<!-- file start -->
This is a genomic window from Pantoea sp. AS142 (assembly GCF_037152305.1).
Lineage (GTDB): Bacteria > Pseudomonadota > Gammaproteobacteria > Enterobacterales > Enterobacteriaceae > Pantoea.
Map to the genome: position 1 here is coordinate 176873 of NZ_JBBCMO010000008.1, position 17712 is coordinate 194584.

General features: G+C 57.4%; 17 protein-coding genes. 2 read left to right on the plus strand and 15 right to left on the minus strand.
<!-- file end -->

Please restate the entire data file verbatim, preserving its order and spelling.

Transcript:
This is a genomic window from Pantoea sp. AS142 (assembly GCF_037152305.1).
Lineage (GTDB): Bacteria > Pseudomonadota > Gammaproteobacteria > Enterobacterales > Enterobacteriaceae > Pantoea.
Map to the genome: position 1 here is coordinate 176873 of NZ_JBBCMO010000008.1, position 17712 is coordinate 194584.

General features: G+C 57.4%; 17 protein-coding genes. 2 read left to right on the plus strand and 15 right to left on the minus strand.